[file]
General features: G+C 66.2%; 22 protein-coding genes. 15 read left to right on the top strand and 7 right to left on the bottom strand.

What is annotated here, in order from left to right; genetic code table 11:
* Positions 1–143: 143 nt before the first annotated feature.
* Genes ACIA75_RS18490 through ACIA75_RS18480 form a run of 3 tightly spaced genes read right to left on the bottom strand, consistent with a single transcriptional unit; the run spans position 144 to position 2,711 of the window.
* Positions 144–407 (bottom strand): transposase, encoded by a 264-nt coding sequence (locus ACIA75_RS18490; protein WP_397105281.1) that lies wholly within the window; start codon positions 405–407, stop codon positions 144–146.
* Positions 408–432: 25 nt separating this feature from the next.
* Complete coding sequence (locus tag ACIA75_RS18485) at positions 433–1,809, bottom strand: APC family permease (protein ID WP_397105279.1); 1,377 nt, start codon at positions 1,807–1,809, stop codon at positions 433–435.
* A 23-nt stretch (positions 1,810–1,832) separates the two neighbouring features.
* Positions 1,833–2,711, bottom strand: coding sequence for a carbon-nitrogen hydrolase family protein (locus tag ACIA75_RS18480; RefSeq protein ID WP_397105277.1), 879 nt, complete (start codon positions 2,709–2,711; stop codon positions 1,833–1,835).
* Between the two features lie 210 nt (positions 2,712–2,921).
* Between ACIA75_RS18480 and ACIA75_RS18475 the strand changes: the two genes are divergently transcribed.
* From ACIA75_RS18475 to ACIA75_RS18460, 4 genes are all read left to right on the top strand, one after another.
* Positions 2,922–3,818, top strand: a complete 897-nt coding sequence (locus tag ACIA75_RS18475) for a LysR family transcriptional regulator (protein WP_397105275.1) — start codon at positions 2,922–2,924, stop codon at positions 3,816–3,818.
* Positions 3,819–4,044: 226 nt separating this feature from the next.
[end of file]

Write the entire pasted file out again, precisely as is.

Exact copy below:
General features: G+C 66.2%; 22 protein-coding genes. 15 read left to right on the top strand and 7 right to left on the bottom strand.

What is annotated here, in order from left to right; genetic code table 11:
* Positions 1–143: 143 nt before the first annotated feature.
* Genes ACIA75_RS18490 through ACIA75_RS18480 form a run of 3 tightly spaced genes read right to left on the bottom strand, consistent with a single transcriptional unit; the run spans position 144 to position 2,711 of the window.
* Positions 144–407 (bottom strand): transposase, encoded by a 264-nt coding sequence (locus ACIA75_RS18490; protein WP_397105281.1) that lies wholly within the window; start codon positions 405–407, stop codon positions 144–146.
* Positions 408–432: 25 nt separating this feature from the next.
* Complete coding sequence (locus tag ACIA75_RS18485) at positions 433–1,809, bottom strand: APC family permease (protein ID WP_397105279.1); 1,377 nt, start codon at positions 1,807–1,809, stop codon at positions 433–435.
* A 23-nt stretch (positions 1,810–1,832) separates the two neighbouring features.
* Positions 1,833–2,711, bottom strand: coding sequence for a carbon-nitrogen hydrolase family protein (locus tag ACIA75_RS18480; RefSeq protein ID WP_397105277.1), 879 nt, complete (start codon positions 2,709–2,711; stop codon positions 1,833–1,835).
* Between the two features lie 210 nt (positions 2,712–2,921).
* Between ACIA75_RS18480 and ACIA75_RS18475 the strand changes: the two genes are divergently transcribed.
* From ACIA75_RS18475 to ACIA75_RS18460, 4 genes are all read left to right on the top strand, one after another.
* Positions 2,922–3,818, top strand: a complete 897-nt coding sequence (locus tag ACIA75_RS18475) for a LysR family transcriptional regulator (protein WP_397105275.1) — start codon at positions 2,922–2,924, stop codon at positions 3,816–3,818.
* Positions 3,819–4,044: 226 nt separating this feature from the next.